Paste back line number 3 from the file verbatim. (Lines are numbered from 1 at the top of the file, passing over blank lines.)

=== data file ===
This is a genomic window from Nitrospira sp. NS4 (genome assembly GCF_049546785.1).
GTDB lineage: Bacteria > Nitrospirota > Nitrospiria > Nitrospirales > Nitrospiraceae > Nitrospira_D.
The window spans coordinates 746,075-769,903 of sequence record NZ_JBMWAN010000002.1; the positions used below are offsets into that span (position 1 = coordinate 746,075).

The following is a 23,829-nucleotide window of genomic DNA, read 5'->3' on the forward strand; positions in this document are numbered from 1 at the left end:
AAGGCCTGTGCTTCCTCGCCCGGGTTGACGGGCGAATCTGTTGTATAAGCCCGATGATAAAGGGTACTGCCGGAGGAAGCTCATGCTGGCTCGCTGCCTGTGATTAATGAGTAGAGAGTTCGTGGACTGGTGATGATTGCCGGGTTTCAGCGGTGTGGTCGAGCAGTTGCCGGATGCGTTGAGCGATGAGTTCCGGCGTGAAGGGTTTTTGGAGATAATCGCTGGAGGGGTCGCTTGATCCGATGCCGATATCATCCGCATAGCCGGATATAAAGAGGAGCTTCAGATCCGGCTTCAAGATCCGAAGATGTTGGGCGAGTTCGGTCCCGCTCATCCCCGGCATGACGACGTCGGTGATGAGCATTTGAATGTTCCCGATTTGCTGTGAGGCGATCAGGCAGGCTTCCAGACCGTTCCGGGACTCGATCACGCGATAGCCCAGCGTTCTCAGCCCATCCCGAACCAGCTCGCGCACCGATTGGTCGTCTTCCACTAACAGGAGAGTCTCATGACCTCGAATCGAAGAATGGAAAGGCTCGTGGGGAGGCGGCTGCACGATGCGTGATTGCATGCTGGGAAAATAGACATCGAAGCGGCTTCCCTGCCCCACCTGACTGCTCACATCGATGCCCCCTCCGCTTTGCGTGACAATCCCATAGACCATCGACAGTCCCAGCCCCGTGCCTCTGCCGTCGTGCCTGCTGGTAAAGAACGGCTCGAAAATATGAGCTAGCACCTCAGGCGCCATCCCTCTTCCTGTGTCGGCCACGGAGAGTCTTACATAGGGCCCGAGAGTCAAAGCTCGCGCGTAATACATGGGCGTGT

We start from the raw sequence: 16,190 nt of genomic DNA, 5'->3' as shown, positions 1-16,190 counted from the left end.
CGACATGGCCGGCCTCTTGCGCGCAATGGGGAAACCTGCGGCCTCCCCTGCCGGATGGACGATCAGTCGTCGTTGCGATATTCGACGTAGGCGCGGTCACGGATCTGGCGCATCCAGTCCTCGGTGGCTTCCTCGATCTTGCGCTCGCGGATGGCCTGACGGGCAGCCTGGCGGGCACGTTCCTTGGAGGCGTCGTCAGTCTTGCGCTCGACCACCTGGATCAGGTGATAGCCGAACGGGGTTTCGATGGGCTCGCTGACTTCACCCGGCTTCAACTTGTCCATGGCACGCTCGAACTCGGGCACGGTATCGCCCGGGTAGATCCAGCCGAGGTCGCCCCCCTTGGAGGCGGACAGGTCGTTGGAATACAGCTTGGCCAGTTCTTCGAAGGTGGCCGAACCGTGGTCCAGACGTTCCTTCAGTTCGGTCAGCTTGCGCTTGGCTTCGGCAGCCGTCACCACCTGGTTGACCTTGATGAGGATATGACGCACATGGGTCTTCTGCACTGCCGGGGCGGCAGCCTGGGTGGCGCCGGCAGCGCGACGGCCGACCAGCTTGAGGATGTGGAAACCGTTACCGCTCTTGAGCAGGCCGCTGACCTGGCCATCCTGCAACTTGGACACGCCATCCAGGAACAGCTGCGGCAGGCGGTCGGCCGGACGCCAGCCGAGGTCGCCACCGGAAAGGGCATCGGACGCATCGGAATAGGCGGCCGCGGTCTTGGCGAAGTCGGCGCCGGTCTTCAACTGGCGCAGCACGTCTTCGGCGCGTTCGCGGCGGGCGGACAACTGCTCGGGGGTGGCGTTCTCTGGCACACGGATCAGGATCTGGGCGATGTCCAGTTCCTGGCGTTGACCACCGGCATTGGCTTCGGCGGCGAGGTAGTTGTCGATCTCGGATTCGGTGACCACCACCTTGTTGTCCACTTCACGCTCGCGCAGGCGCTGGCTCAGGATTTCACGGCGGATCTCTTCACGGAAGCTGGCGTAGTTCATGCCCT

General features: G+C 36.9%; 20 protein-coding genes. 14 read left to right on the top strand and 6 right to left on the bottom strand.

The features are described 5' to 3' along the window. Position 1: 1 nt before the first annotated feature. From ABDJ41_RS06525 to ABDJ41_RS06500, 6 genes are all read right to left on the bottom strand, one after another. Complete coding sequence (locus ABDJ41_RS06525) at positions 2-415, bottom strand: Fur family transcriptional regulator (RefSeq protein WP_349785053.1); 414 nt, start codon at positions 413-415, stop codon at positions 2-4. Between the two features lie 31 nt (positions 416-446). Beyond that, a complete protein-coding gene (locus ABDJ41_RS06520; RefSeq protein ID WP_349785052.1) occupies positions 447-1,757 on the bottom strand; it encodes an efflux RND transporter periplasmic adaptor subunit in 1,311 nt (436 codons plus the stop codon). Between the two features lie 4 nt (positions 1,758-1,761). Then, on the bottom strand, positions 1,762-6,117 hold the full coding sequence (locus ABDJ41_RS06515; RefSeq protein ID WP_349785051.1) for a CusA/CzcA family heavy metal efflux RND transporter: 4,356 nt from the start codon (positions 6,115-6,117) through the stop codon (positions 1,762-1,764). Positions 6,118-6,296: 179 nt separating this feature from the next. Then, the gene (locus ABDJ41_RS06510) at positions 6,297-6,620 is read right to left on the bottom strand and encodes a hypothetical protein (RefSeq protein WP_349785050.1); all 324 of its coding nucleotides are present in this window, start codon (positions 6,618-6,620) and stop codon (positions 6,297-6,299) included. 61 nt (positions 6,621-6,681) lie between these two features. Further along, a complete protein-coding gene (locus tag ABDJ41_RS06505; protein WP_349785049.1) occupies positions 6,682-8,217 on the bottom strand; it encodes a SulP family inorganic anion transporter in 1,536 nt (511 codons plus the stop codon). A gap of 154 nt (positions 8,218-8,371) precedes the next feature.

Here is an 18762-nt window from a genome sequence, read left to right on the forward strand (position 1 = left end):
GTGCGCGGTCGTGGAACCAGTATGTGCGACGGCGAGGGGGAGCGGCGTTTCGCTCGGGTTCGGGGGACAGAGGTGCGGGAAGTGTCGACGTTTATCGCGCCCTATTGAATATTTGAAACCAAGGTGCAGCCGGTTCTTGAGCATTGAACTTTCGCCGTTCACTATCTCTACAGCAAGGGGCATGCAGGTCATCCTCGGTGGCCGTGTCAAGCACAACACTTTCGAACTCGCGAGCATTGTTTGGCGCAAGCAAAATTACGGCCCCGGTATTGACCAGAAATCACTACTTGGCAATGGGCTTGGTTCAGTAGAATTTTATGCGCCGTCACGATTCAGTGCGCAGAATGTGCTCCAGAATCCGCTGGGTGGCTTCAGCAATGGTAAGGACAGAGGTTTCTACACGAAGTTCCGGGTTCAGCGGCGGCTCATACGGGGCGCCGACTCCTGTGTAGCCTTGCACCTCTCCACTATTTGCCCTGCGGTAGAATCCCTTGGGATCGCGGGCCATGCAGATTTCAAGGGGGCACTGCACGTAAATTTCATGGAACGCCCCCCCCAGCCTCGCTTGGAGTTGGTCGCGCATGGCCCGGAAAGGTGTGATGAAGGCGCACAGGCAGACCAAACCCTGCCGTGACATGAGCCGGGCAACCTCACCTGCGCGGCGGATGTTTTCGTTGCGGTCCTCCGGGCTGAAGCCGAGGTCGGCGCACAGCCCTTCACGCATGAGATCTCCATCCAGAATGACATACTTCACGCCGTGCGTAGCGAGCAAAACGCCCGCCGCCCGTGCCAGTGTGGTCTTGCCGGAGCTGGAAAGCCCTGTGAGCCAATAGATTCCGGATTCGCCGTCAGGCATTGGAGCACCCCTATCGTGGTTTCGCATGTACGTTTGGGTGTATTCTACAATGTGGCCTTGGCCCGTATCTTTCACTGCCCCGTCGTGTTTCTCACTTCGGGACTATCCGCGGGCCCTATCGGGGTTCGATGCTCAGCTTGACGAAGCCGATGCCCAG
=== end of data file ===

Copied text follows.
The window spans coordinates 746,075-769,903 of sequence record NZ_JBMWAN010000002.1; the positions used below are offsets into that span (position 1 = coordinate 746,075).